It’s finally spring and our BFF, sunshine is fixing to hang around for the next few months so your friends here at Kelty are officially gearing up for our favorite kind of outdoor adventure: camping with friends. Whether it’s your first group camping rodeo or you’ve done this every year for a decade, planning a camping trip for a group is definitely NOT like slipping quietly into the wilderness with your favorite wingman.
But while camping with friends does indeed require certain sacrifices, we believe that the memories you make on group camping trips are worth their weight in Goldschläger. Here’s a handy WHO / WHAT / WHERE / HOW group camping checklist to ensure all your times together are good ones—along with our favorite places to camp with the crew.
WHO. Folks, this is probably the most important item on our group camping checklist. We’ve all endured trips with less-than-awesome companions, so let’s pay special attention to who we decide to invite. Chances are, you already know which friends (and which friends’ partners) will take issue with your John Denver karaoke skills and unrepentant fondness for your “lucky long johns.” You also know who can handle a true backcountry experience, and who’s most likely to give the local bear population an open invitation to dinner. It’s wise to keep ALL of these elements in mind when making your group camping guest list.
WHAT. Once you’ve gotten your guest list together and determined who’s available when, this list can help you define what kind of trip this particular combination of people will enjoy. Even around the Kelty offices—where it’s our literal job to be great at camping—it’s rare to find a group camping guest list that’s comprised of 100% hardcore backcountry campers.
So, start by giving yourself a high-five for deciding NOT to hassle with a truly primitive group camping trip! Then, based on the size of your group and how much time remains between now and your getaway, decide whether you’re going for a group site in a national or state park, or a private campground. Note that the former may require up to six months’ advance booking, and that the size of your group may exclude you from some locations in both types.
WHERE. Lucky as we are to live in the Centennial State—home to an astounding 53 fourteeners—it can be hard for Coloradans to remember that not everybody’s in top form at altitude. The same goes for surf trips with landlocked friends (like us). So, have a chat with your group camping guests about their ideal topography, and plan accordingly. A few faves:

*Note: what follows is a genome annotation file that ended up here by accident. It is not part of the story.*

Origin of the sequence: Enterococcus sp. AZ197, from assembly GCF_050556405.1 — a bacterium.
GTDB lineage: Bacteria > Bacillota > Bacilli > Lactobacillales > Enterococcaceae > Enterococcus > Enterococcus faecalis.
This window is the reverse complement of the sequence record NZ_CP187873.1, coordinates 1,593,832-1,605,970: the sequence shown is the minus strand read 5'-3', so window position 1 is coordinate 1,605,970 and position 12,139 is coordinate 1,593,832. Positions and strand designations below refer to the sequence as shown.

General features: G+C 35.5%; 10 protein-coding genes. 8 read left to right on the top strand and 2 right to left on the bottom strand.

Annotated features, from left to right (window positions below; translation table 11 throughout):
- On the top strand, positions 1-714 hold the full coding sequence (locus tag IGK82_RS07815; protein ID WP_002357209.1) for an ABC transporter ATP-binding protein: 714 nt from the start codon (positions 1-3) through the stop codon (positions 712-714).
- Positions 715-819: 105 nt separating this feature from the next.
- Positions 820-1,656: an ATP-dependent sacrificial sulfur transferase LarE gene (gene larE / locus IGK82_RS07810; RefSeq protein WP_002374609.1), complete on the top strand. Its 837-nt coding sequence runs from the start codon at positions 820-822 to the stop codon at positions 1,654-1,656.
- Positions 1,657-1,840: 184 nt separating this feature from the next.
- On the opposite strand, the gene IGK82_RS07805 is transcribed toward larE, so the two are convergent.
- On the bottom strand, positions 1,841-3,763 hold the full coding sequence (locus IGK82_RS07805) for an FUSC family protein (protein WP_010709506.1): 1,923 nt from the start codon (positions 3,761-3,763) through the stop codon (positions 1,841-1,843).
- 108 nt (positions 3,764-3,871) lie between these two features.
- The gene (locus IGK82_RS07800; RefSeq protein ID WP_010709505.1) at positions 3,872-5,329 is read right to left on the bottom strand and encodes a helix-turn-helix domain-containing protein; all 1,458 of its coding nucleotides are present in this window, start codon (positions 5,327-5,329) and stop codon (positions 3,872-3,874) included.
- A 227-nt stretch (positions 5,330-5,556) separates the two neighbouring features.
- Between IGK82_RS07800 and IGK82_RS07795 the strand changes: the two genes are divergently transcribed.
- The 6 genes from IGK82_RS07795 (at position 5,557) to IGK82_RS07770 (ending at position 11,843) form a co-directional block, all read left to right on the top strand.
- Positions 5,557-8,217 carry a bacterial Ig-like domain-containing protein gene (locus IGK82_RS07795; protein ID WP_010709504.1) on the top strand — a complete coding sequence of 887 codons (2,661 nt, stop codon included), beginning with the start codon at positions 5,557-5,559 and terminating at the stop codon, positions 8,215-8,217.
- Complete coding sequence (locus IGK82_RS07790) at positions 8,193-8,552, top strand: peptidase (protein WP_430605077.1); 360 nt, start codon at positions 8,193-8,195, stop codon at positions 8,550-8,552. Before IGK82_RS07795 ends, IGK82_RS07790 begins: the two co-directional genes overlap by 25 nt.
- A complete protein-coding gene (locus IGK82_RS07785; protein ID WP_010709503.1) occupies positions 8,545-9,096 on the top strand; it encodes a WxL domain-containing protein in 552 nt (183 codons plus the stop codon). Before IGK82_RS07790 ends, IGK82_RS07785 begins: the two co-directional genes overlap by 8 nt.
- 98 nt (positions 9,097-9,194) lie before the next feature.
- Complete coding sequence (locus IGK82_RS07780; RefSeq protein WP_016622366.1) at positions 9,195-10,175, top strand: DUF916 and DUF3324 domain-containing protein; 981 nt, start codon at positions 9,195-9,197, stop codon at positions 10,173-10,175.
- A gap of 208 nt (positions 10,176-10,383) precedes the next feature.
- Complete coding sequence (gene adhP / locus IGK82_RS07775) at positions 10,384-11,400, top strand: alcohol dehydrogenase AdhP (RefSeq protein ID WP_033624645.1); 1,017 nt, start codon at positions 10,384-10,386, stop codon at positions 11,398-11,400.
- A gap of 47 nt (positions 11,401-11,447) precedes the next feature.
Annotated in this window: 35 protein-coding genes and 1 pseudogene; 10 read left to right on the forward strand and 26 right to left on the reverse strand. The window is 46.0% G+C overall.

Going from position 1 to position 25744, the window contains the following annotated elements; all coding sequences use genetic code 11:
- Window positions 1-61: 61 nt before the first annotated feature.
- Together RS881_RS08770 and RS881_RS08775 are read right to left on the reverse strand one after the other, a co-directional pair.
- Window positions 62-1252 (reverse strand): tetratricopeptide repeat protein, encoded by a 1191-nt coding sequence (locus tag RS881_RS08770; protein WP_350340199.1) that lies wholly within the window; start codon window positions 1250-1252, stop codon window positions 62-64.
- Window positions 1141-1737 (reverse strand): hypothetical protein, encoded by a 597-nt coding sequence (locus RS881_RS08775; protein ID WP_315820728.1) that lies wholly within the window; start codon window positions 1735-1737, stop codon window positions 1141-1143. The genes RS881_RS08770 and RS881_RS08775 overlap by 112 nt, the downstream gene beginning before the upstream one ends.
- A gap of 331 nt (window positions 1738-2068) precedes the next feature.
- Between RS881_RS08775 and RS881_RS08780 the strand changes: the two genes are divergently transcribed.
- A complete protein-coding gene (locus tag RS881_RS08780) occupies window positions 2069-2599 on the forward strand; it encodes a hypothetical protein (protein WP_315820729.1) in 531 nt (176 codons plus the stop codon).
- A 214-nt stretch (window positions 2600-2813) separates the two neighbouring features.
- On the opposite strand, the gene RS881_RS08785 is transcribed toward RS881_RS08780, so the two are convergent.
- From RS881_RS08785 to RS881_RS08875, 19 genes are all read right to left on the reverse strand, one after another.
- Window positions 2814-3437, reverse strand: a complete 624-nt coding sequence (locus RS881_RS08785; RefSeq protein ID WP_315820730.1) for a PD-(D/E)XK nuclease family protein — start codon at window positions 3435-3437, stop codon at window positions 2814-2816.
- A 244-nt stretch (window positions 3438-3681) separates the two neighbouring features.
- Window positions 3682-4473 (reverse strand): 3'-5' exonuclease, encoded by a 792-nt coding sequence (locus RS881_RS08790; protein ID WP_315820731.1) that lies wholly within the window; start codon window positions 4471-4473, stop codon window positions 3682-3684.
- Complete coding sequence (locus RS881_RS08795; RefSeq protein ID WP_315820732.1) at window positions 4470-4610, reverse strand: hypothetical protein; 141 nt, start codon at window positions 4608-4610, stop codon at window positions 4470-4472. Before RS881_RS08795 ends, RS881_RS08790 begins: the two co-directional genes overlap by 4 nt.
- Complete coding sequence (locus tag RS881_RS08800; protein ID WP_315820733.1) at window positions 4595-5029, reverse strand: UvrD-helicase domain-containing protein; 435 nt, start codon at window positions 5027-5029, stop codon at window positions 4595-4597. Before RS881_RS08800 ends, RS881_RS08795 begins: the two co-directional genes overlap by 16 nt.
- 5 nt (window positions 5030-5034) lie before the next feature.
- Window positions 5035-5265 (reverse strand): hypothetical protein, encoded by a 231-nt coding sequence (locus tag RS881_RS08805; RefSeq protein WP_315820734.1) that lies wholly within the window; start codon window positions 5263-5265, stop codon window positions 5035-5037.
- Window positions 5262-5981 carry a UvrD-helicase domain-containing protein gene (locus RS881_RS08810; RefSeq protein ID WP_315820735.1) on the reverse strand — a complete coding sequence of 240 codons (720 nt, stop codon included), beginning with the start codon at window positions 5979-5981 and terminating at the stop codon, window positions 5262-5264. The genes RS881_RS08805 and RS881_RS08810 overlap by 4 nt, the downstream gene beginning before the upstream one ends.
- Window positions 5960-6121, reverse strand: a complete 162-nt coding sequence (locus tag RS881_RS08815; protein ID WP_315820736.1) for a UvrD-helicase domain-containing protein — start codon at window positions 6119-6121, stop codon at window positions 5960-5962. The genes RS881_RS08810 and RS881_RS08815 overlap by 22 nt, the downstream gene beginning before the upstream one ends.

Piñon Flats Campground / Great Sand Dunes National Park and Preserve
Loop 3 of this campground offers three reservable group sites that fill up quickly. May and June are pure perfection in the shadow of southern Colorado’s otherworldly dunes, but the rest of the summer is hot and crowded. Our advice is to book in May or wait until September.
Sky Meadow Group Camp / Big Basin Redwoods State Park
Two large camps in nature’s cathedral hold up to 40 people each. The size and scope of this ancient redwood forest mean TONS of privacy, with access to lots of nearby trailheads.
Harriman State Park / Rockland + Orange Counties
This vast park New York state park system has 31 lakes and more than 200 miles of trails, along with a variety of group camping facilities. Even cooler: these facilities, many of which are fairly elaborate, were built in 1913 to provide the urban poor with outdoor experiences.
HOW. Now for the really fun part: making sure it all comes together! Here are our top seven tips for keeping logistics drama to a minimum, while maximizing your group camping fun.
- Get an App. Avoid the endless “reply all” chain and get thyself one of these travel apps, which enable you to share itineraries, make packing lists and much more.
- Assume BYO for each couple or family’s camping/cooking gear, tech and first aid, unless otherwise specified. Instruct each family to secure off-grid phone backups.
- Assign Captains for important stuff, like cocktails, meals and activities. Trust me, including “Cap’n Appetizer” on a trip years ago has changed the way we camp forever. Each captain is in charge of organizing that category, with the help of the group.
- Pre-Cook. Vacuum-sealing delicious pre-cooked meals will dramatically uplevel your camp-cooking game—and leave you more time for campsite shenanigans! Make sure your meal captains are cognizant of any food allergies or strong preferences.
- Pre-Book. Make sure your appointed Cap’n Activities reserves any gear, like canoes or SUPs, in advance—especially if your trip is taking place during high season.
- Back it Up. No matter where you’re headed, have a backup/emergency plan; know in advance where to find the closest medical help. When in doubt, ask Cap’n Uh-Oh.
- Pack it Out. You simply must have a “leave no trace” plan to dispose of your waste. This will vary based upon your group camping facilities, so discuss your P.O.O.P. (Pack Out One’s Poop) policies in advance, so each family can secure the right equipment. You might even want to appoint a Cap’n Crap.